Aldol Addition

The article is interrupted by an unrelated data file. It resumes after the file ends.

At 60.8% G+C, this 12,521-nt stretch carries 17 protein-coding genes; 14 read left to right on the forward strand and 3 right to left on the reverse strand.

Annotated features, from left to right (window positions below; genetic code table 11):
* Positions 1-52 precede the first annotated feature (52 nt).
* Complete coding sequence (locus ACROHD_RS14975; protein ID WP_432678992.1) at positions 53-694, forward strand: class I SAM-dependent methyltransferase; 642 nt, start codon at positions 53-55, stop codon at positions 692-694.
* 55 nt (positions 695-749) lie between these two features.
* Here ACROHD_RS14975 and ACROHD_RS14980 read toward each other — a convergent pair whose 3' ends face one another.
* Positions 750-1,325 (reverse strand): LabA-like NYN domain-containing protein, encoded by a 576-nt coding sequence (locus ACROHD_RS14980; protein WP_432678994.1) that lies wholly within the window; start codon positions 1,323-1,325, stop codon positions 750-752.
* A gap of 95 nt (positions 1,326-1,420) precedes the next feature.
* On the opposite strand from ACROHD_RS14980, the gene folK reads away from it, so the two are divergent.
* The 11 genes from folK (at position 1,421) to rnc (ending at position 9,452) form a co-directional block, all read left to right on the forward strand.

It can be helpful to see that most of the reactions of aldehydes and ketones fit into either one of two categories. For one group the mechanism relies on the partial positive charge of the carbonyl carbon, which makes it subject to attack by nucleophiles. Examples include acetal formation and imine formation. In the other group the reaction depends upon the nucleophilicity of the enolate α carbon. In other words, most reactions involving aldehydes or ketones are either involving nucleophilic attack upon the carbonyl carbon or they involve keto-enol tautomerism with electrophilic attack upon the α carbon. Aldol addition is a reaction that can't be said to belong solely to either category because it belongs to both. In aldol addition the enolate form of one aldehyde or ketone acts as a nucleophile to form a bond with the carbonyl carbon of another aldehyde or ketone (or another equivalent of the same aldehyde or ketone.)